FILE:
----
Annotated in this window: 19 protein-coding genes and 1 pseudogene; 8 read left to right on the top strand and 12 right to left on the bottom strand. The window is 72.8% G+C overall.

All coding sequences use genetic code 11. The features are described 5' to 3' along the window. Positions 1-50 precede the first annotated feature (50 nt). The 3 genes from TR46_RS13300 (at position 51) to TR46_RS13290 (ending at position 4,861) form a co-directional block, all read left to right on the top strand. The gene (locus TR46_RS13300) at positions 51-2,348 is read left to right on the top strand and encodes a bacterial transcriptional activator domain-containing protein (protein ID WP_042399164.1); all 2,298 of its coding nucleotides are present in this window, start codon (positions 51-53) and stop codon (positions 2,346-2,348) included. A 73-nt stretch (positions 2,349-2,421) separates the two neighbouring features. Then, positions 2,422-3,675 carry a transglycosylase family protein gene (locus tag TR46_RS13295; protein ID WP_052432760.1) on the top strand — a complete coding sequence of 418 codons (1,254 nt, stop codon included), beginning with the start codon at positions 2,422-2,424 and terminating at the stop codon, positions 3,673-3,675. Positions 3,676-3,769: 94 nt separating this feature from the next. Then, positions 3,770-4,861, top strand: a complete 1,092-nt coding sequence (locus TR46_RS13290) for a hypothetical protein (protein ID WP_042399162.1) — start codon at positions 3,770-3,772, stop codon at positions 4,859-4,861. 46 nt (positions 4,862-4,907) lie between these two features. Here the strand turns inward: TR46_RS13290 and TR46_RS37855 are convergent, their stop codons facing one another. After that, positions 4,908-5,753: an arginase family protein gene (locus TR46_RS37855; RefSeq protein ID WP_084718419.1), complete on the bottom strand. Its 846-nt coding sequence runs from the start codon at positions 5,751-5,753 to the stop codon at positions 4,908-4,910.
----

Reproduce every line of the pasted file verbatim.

Annotated in this window: 19 protein-coding genes and 1 pseudogene; 8 read left to right on the top strand and 12 right to left on the bottom strand. The window is 72.8% G+C overall.

All coding sequences use genetic code 11. The features are described 5' to 3' along the window. Positions 1-50 precede the first annotated feature (50 nt). The 3 genes from TR46_RS13300 (at position 51) to TR46_RS13290 (ending at position 4,861) form a co-directional block, all read left to right on the top strand. The gene (locus TR46_RS13300) at positions 51-2,348 is read left to right on the top strand and encodes a bacterial transcriptional activator domain-containing protein (protein ID WP_042399164.1); all 2,298 of its coding nucleotides are present in this window, start codon (positions 51-53) and stop codon (positions 2,346-2,348) included. A 73-nt stretch (positions 2,349-2,421) separates the two neighbouring features. Then, positions 2,422-3,675 carry a transglycosylase family protein gene (locus tag TR46_RS13295; protein ID WP_052432760.1) on the top strand — a complete coding sequence of 418 codons (1,254 nt, stop codon included), beginning with the start codon at positions 2,422-2,424 and terminating at the stop codon, positions 3,673-3,675. Positions 3,676-3,769: 94 nt separating this feature from the next. Then, positions 3,770-4,861, top strand: a complete 1,092-nt coding sequence (locus TR46_RS13290) for a hypothetical protein (protein ID WP_042399162.1) — start codon at positions 3,770-3,772, stop codon at positions 4,859-4,861. 46 nt (positions 4,862-4,907) lie between these two features. Here the strand turns inward: TR46_RS13290 and TR46_RS37855 are convergent, their stop codons facing one another. After that, positions 4,908-5,753: an arginase family protein gene (locus TR46_RS37855; RefSeq protein ID WP_084718419.1), complete on the bottom strand. Its 846-nt coding sequence runs from the start codon at positions 5,751-5,753 to the stop codon at positions 4,908-4,910.